The imperfect tense could be considered similar to the English simple past tense because it relates to things that happened in the past: 'Il y avait une foule dans les rues!'. You can also use this tense to describe things that used to be constant, as long as you use a time reference: 'Quand j'étais petit, j'étais si mignon!'
The pluperfect tense is a bit more complex. You would use it to talk about things that happened in the distant past (J'avais déjà choisi mes amis quand... ) or to relay second-hand information (Elle m'avait dit que...).
To build either of these grammatical constructions, you have to know the imperfect forms of auxiliary verbs and affix the proper ending to the root of the action verb in question.
In general, verb infinitives have one of three endings: -er, -ir, and -re, and each has its specific imperfect endings. You might get some GCSE reading practice by researching them and making yourself a handy chart.
What to Know About Reflexive Verbs
When introducing yourself, would you say 'I call myself Mary.'? If you were speaking French, you would. Indeed, 'Je m'appelle Marie' is one of the easiest ways to make sense of reflexive verb usage in French.
Any action you take upon yourself calls for a reflexive verb construction. If you seat yourself on the couch, you would say 'Je m'assois sur the divan.' If you're combing your hair, you would say 'Je me peigne les cheveux.' and so on. You could even beg your mate to not be angry with you: 'Ne m'en veux pas!'
The infinitive form of reflexive verbs is se + infinitive of the action verb. To use them correctly, you have to know how to conjugate them: the 'se' changes to reflect the desired pronoun. If you're doing the action onto yourself, change 'se' to 'me'; if everyone takes part, 'se' becomes 'nous' - 'Nous nous nourrirons ensemble'.
You might chant the timeless French children's song 'Je te tiens, tu me tiens par la barbichette / Je te tiens, tu me tiens et tu n'en fais rien!' - not only as a good way to cement correct reflexive verb use, but to give you speaking practice ahead of your GCSE French speaking test.
All About Impersonal Verb Usage
Have you ever given impersonal verb usage in English any thought? It's raining. It's hard to see how French verbs can be so difficult. It's better to have love and lost...
These types of sentences do not relate to a specific subject; they are generalities. And, admittedly, this construction is far more common in French than in English.
The most frequent usage calls for an auxiliary verb - avoir, être or faire, used in the third person singular and preceded by 'il'. And then, simply state the condition: Il fait froid, for example. Or Il faut se laver les mains - a highly appropriate phrase in these times.
Note that, if you're using avoir, you will have to also use 'y': Il y a du vent ce soir (there's some wind tonight).
As this type of verb usage is far more common in French, you'll see far more examples of it throughout your GCSE French revision. Make note that there doesn't always have to be an auxiliary verb involved. For instance, 'Il pleut' (it rains) delivers enough information without the extra verb - but you can't say 'Il chaud'. That doesn't make any sense. You have to follow 'il' with a verb.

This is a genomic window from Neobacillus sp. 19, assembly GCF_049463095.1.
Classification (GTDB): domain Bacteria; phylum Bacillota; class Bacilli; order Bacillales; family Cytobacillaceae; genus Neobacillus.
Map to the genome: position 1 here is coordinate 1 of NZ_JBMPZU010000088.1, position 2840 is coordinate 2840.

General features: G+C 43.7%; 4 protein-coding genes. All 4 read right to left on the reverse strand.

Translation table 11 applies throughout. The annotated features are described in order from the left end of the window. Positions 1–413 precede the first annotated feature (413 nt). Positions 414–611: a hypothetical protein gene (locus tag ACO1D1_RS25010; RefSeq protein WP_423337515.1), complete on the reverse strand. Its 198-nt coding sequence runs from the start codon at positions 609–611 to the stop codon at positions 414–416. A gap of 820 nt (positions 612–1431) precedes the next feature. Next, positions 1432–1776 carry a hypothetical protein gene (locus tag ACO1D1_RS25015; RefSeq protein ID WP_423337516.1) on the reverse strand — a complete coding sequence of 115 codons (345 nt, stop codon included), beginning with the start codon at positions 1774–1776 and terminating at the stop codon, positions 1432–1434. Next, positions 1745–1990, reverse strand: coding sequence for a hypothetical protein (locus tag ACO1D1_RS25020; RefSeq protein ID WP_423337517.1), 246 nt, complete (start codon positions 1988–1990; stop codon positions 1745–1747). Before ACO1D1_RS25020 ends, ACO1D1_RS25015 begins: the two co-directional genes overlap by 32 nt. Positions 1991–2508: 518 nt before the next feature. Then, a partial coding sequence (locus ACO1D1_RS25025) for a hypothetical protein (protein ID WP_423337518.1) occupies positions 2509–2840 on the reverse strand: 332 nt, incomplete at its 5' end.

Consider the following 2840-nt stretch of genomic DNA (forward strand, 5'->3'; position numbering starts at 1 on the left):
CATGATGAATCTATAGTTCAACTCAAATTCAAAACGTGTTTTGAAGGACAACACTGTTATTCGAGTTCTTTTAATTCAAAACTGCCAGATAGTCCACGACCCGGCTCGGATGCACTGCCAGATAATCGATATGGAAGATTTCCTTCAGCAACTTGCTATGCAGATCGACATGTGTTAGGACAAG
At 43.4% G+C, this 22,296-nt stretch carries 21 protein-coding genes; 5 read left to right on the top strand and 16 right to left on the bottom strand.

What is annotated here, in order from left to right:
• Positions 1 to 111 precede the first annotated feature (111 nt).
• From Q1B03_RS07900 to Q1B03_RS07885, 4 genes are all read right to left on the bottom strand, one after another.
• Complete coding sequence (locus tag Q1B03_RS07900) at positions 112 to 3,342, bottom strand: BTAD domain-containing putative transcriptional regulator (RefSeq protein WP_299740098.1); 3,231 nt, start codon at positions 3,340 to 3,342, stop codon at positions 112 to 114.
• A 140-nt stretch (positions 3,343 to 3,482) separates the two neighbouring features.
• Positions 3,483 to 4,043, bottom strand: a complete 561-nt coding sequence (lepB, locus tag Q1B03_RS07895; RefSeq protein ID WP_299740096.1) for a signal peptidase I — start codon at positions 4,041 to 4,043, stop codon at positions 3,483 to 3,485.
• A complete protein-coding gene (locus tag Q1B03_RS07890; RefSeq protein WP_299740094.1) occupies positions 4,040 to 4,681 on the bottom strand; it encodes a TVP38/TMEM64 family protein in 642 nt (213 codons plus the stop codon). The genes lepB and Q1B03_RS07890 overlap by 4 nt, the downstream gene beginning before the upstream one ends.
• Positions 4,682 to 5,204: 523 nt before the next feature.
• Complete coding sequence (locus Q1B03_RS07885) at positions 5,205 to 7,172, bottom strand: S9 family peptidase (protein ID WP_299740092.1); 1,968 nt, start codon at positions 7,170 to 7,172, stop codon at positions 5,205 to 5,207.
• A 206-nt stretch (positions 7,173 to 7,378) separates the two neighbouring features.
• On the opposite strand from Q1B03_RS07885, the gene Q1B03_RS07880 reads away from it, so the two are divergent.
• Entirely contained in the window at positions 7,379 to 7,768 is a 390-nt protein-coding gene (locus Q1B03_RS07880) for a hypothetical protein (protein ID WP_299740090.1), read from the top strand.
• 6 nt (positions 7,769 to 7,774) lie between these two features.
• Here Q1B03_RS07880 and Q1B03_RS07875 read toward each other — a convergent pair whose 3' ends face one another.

Some phrases are more complex. Il vaut mieux (lit. 'It value more') conveys the idea that whatever follows that phrase must have more benefit than any other condition.
To prove that point, we'll translate an earlier quote: Il vaut mieux d'avoir aimé et perdu que de n'avoir jamais aimé du tout.
How to Ask Questions in French
How many ways can you think of to ask a question? In our native language, there are two: reversing the subject and verb, or simply finishing the statement with a rising tone. There are other ways to formulate queries but they are pretty archaic: 'Could it be that you have hunger?', as an example.
That old, formal pattern is the closest word-for-word translation of the most common way to ask questions in French: Est-ce que tu as faim?
If you were speaking French in an official capacity - say in a government office or on your GCSE French exam, more often than not, this formal version would prevail. But if you're just talking with your mates, you could get by with the standard subject-verb reversal, albeit with a hyphen in between: As-tu faim?
Though difficult to demonstrate in writing, maybe we can show you how a rising final tone can also convey a question: 'You have hunger, yes?' Now, translate that into French, word for word, and substitute no for yes: 'Tu as faim, non?' - and, there, you have a grammatically correct question in French.
You may even drop then 'non' at the end.
Like so many other languages, French is full of irregular verbs but, once you nail the pattern - the ends, the gendered pronouns and accords and the archaic phraseology, mastering French verbs is not that difficult.
And, once you do, you'll be ready to write your response to the 150-word question...